Furthermore, frontloading the social care precept, while it will provide a short-term injection of cash, could leave some authorities worse off if they chose that option rather than a two per cent uplift over the next three years. Therefore, intelligent solutions, backed by genuinely new funding, are needed for a long-term solution to adult social care.
Last month, Communities Secretary Sajid Javid referenced the innovative work of Oxfordshire, which has driven down its delayed transfers of care through partnership working, clever methods, and targeting resource to where it is most needed, as well as Northumberland; which is well advanced in creating health and social care integration in its communities. This good practice is showcased in counties up and down the country; social care users in counties are most satisfied with the services they receive.
Health and social care integration
Health and social care integration is an ambition shared by local and central government, and true integration could help pave the way for sustainable local services and care markets, as well as reducing demand on the NHS locally.
Here, counties can play a major part in ensuring the integration agenda is a success. Their financial prudence, maximising efficiencies through transforming services, at a time when NHS budgets have been protected, should spread to the wider health service, while counties’ size, expertise, and ability to successfully work with partners, shows they should be trusted to lead this drive for more joined up health services.
But integration will only go some way to fixing social care – fairer funding is crucial to any solution for the sector. Around half of county authority budgets are currently spent on social care, illustrating the demand and pressures, yet county per head funding for elderly residents is the lowest of any other local authority type.
In essence, funding does not follow need nor demand on local services, and CCN has long called for this to be addressed. Last year, CCN played a pivotal role in securing the DCLG ‘fairer funding’ needs-based review, which will examine the current method of funding councils and could offer the opportunity to redress funding inequalities in the system.
Encouragingly, this review, announced last year, is still on the government’s agenda. Before the winter Parliamentary recess, Communities Secretary Sajid Javid said he will report back on the review’s progress this year.
In the coming months, CCN will be stepping up its efforts in advocating fairer funding for county authorities, and making the case for the acceleration of this review so member councils are well placed to deal with the extreme pressures they face now.
Looking ahead in local government
Speeding up this review is also crucial ahead of another major change on the horizon for local government: full business rate retention. As CCN’s research last year showed, designing a new system will be incredibly complex, and is fraught with risk that pockets of England will prosper, while others stagnate – failing to produce an economy that works for everyone.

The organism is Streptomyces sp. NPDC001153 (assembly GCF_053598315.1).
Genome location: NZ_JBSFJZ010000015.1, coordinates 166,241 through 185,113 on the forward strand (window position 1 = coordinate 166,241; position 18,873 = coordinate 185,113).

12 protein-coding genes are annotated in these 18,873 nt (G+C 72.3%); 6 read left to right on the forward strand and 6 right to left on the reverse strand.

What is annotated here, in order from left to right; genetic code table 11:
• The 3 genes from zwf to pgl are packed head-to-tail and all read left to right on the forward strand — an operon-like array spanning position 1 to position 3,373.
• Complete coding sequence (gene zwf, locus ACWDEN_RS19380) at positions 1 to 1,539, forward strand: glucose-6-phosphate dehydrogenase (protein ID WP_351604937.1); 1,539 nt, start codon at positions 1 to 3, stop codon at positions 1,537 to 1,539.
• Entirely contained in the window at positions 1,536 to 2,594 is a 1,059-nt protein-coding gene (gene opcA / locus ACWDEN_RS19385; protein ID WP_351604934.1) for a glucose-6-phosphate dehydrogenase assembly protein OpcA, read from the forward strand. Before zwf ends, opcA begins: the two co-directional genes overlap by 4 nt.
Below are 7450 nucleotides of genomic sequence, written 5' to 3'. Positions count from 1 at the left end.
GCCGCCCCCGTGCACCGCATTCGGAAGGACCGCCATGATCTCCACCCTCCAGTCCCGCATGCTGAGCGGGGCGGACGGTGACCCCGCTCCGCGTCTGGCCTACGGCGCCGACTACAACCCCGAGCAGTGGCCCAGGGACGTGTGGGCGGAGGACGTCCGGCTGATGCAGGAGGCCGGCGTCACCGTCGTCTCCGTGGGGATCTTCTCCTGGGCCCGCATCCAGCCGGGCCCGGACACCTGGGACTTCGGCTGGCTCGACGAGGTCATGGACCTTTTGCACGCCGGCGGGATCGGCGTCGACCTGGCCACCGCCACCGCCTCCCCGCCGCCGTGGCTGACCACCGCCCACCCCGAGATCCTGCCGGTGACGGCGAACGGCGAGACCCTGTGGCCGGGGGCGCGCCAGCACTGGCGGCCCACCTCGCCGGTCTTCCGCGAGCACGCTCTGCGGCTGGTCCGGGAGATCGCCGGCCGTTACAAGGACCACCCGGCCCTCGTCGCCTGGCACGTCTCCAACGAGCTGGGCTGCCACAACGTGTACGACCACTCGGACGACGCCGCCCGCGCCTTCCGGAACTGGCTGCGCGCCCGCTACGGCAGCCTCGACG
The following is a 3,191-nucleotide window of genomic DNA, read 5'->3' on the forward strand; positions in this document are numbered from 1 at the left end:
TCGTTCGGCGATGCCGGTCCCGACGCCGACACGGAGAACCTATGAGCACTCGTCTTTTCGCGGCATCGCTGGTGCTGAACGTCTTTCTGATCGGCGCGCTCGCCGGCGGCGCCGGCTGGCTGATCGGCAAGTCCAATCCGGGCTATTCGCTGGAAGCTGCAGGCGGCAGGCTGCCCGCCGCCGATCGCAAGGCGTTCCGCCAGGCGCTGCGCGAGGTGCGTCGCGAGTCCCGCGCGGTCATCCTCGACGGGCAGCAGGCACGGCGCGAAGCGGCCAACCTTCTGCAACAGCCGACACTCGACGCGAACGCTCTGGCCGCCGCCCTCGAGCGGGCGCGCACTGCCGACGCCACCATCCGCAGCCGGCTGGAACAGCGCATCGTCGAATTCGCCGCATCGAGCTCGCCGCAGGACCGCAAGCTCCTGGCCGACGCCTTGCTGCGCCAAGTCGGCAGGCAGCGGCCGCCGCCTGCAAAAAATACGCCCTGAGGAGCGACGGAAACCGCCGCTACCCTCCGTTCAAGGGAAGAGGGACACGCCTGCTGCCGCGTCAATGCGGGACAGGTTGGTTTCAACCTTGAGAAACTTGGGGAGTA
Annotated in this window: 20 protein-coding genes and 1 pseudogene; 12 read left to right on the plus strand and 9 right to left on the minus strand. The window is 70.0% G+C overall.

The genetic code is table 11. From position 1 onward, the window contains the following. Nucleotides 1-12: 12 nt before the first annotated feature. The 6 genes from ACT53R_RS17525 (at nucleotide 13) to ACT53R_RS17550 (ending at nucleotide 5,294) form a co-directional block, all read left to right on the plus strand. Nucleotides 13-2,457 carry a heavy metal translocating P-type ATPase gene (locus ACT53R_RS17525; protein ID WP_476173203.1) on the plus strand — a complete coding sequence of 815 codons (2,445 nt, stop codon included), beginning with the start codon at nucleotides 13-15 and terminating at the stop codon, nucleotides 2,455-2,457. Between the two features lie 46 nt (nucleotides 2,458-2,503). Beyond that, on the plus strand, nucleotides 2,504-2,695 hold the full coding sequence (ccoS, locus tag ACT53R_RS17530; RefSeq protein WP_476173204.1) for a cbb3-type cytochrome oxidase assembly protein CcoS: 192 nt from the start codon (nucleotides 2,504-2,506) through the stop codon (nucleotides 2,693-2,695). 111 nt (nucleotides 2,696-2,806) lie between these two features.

Yet a fairer methodology of financing local councils is vitally important in designing a business rates system that will work, otherwise the current unfair nature of funding risks being embedded into a system, rendering it unsustainable after only a few years. Establishing a baseline of funding needed for an acceptable level of service delivery, and accounting for counties’ future and current pressures, will ensure the new system is fit for purpose, enabling local economies to flourish and grow.
Elsewhere, there will be plenty of other talking points in local government. For example, the two independent reports on structural reform that CCN commissioned generated plenty of debate late last year. Due to the severe financial pressures faced by counties, a number of councils across the country are looking at structural reform to protect and transform services and, due to the huge potential savings generated from the single county unitary model, enable them to address the significant financial funding pressures they face.
CCN released the reports as an evidence base for central and local government, and government ministers and the Secretary of State have acknowledged their value.
Overall, the evidence shows that maintaining county structures in any reform has a convincing financial, non-financial, and sustainability argument, especially when considering the need for further public service reform. However, each proposal has its own pros and cons; there is no one-size fits all model.
And the importance of counties, as England’s biggest and most historic local authorities, cannot be overstated for a government that has placed productivity at the heart of its economic policy. Counties are the biggest contributors to the national economy – generating 41 per cent of England’s GVA, and their potential must be tapped into.
However, fairer funding goes hand-in-hand with unlocking this potential; creating sustainable local services, putting in infrastructure to generate growth, and ensuring the transition to full business rate retention is a workable model are necessary for thriving local economies.
We look forward to working with government on the needs-based review this year.